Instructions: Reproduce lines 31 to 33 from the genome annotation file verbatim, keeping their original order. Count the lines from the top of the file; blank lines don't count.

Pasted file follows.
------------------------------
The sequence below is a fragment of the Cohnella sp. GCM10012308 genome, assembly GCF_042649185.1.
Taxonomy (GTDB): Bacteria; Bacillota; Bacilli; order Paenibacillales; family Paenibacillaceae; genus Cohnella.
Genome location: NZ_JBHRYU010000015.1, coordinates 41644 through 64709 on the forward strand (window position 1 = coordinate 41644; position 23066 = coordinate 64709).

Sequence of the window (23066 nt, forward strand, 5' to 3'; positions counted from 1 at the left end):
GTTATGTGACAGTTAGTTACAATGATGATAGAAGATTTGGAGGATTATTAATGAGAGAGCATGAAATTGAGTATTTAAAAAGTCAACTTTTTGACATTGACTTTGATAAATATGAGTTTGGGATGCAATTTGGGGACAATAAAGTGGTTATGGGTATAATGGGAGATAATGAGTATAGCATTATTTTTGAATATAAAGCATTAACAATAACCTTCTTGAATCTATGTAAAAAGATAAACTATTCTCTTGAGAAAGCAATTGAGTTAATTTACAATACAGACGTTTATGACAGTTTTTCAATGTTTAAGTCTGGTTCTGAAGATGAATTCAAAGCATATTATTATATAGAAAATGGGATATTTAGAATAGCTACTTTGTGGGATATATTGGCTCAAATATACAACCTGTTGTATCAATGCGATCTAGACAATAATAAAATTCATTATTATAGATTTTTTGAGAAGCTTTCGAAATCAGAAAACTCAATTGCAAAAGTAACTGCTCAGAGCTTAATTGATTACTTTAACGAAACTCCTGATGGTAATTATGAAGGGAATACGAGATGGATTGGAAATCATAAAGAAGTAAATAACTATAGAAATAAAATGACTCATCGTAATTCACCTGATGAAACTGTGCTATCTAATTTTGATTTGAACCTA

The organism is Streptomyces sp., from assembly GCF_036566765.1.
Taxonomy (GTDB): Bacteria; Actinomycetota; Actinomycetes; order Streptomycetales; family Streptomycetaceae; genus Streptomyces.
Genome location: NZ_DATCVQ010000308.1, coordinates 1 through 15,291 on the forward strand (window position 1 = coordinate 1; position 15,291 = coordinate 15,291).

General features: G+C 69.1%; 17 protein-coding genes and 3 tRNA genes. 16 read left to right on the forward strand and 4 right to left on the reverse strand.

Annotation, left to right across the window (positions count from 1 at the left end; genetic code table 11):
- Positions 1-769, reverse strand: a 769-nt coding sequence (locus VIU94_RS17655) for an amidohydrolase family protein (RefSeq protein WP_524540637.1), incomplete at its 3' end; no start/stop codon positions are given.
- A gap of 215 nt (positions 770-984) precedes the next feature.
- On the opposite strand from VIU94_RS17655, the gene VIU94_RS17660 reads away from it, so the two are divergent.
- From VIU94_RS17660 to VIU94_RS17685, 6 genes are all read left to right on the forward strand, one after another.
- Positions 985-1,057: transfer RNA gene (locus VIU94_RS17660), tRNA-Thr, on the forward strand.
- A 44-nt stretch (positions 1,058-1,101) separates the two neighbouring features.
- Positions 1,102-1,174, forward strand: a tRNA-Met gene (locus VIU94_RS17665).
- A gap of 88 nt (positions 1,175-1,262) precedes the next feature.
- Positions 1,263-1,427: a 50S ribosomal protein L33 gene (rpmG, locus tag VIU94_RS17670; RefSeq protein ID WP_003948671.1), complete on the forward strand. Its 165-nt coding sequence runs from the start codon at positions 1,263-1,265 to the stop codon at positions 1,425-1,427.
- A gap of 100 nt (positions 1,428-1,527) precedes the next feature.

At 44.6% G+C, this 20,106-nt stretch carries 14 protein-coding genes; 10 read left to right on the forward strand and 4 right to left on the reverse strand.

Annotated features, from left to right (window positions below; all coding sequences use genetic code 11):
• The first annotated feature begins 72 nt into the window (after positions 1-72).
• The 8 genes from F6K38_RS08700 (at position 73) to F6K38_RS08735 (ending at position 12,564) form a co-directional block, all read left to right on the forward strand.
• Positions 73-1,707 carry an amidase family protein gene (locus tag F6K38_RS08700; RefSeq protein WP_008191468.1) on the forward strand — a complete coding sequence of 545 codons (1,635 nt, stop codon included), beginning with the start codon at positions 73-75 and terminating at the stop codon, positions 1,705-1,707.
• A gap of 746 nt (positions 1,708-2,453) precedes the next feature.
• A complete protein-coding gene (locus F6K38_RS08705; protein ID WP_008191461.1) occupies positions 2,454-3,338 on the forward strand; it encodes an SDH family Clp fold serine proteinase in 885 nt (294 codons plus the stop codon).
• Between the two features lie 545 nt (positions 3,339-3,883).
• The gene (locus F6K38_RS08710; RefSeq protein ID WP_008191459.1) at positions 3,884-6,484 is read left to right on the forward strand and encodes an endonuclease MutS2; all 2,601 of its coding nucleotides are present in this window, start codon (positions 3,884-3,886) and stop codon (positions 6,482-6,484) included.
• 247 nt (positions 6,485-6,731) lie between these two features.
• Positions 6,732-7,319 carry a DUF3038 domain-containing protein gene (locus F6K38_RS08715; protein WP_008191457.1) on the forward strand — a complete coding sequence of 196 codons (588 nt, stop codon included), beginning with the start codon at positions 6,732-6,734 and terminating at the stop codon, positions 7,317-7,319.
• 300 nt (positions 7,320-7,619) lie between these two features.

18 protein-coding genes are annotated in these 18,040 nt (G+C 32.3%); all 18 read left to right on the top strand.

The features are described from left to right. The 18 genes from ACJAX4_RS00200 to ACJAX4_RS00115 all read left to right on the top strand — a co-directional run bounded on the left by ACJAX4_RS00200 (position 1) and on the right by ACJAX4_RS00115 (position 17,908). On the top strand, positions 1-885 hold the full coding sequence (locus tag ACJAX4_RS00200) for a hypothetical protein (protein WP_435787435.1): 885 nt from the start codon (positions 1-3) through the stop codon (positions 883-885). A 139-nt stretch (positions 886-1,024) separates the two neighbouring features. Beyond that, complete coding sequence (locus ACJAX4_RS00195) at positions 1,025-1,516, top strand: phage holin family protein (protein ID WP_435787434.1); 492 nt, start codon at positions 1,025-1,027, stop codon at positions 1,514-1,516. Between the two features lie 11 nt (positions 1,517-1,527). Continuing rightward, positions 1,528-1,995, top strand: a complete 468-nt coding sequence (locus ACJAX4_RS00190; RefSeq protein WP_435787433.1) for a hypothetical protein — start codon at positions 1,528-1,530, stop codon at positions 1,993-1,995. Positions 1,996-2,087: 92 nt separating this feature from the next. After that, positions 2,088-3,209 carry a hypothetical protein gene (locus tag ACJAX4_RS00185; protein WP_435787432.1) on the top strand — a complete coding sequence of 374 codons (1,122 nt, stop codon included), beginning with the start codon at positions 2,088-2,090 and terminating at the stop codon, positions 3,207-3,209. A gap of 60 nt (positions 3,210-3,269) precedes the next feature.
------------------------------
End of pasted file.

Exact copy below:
• Positions 6,732-7,319 carry a DUF3038 domain-containing protein gene (locus F6K38_RS08715; protein WP_008191457.1) on the forward strand — a complete coding sequence of 196 codons (588 nt, stop codon included), beginning with the start codon at positions 6,732-6,734 and terminating at the stop codon, positions 7,317-7,319.
• 300 nt (positions 7,320-7,619) lie between these two features.

18 protein-coding genes are annotated in these 18,040 nt (G+C 32.3%); all 18 read left to right on the top strand.